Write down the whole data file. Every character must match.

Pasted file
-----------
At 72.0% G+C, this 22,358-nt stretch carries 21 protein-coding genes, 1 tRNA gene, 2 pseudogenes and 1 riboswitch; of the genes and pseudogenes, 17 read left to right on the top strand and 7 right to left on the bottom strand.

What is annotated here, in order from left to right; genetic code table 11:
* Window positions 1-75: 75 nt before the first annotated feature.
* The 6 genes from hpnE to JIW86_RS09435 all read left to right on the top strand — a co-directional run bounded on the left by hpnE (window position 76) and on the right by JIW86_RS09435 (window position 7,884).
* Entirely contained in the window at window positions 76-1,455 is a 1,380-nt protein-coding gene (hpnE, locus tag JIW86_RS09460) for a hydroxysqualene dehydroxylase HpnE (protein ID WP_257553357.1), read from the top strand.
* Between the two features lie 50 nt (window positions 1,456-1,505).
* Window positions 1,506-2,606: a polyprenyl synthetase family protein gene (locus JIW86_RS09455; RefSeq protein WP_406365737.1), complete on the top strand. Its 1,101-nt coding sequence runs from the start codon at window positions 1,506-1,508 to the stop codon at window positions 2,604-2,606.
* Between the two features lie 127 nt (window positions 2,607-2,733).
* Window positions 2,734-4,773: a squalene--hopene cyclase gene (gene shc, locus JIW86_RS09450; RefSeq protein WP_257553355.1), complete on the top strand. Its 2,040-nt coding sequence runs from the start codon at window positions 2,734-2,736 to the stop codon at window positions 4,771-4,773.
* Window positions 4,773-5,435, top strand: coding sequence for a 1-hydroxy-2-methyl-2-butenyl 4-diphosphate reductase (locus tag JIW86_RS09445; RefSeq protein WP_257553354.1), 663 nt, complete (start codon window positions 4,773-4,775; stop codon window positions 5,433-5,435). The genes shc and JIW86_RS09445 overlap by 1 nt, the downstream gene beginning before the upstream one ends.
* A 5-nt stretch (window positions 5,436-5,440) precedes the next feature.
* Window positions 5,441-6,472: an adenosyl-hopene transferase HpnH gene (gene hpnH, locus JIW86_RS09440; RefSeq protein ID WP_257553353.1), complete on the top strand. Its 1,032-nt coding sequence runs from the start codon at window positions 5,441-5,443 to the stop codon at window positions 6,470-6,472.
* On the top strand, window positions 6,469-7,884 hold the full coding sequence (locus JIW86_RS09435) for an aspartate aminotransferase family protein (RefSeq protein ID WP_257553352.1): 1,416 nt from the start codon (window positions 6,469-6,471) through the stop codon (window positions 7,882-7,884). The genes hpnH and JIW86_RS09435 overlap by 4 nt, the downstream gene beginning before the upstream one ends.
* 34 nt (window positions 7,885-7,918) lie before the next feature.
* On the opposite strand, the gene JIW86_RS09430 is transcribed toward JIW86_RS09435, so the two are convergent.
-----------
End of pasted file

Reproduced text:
At 72.0% G+C, this 22,358-nt stretch carries 21 protein-coding genes, 1 tRNA gene, 2 pseudogenes and 1 riboswitch; of the genes and pseudogenes, 17 read left to right on the top strand and 7 right to left on the bottom strand.

What is annotated here, in order from left to right; genetic code table 11:
* Window positions 1-75: 75 nt before the first annotated feature.
* The 6 genes from hpnE to JIW86_RS09435 all read left to right on the top strand — a co-directional run bounded on the left by hpnE (window position 76) and on the right by JIW86_RS09435 (window position 7,884).
* Entirely contained in the window at window positions 76-1,455 is a 1,380-nt protein-coding gene (hpnE, locus tag JIW86_RS09460) for a hydroxysqualene dehydroxylase HpnE (protein ID WP_257553357.1), read from the top strand.
* Between the two features lie 50 nt (window positions 1,456-1,505).
* Window positions 1,506-2,606: a polyprenyl synthetase family protein gene (locus JIW86_RS09455; RefSeq protein WP_406365737.1), complete on the top strand. Its 1,101-nt coding sequence runs from the start codon at window positions 1,506-1,508 to the stop codon at window positions 2,604-2,606.
* Between the two features lie 127 nt (window positions 2,607-2,733).
* Window positions 2,734-4,773: a squalene--hopene cyclase gene (gene shc, locus JIW86_RS09450; RefSeq protein WP_257553355.1), complete on the top strand. Its 2,040-nt coding sequence runs from the start codon at window positions 2,734-2,736 to the stop codon at window positions 4,771-4,773.
* Window positions 4,773-5,435, top strand: coding sequence for a 1-hydroxy-2-methyl-2-butenyl 4-diphosphate reductase (locus tag JIW86_RS09445; RefSeq protein WP_257553354.1), 663 nt, complete (start codon window positions 4,773-4,775; stop codon window positions 5,433-5,435). The genes shc and JIW86_RS09445 overlap by 1 nt, the downstream gene beginning before the upstream one ends.
* A 5-nt stretch (window positions 5,436-5,440) precedes the next feature.
* Window positions 5,441-6,472: an adenosyl-hopene transferase HpnH gene (gene hpnH, locus JIW86_RS09440; RefSeq protein ID WP_257553353.1), complete on the top strand. Its 1,032-nt coding sequence runs from the start codon at window positions 5,441-5,443 to the stop codon at window positions 6,470-6,472.
* On the top strand, window positions 6,469-7,884 hold the full coding sequence (locus JIW86_RS09435) for an aspartate aminotransferase family protein (RefSeq protein ID WP_257553352.1): 1,416 nt from the start codon (window positions 6,469-6,471) through the stop codon (window positions 7,882-7,884). The genes hpnH and JIW86_RS09435 overlap by 4 nt, the downstream gene beginning before the upstream one ends.
* 34 nt (window positions 7,885-7,918) lie before the next feature.
* On the opposite strand, the gene JIW86_RS09430 is transcribed toward JIW86_RS09435, so the two are convergent.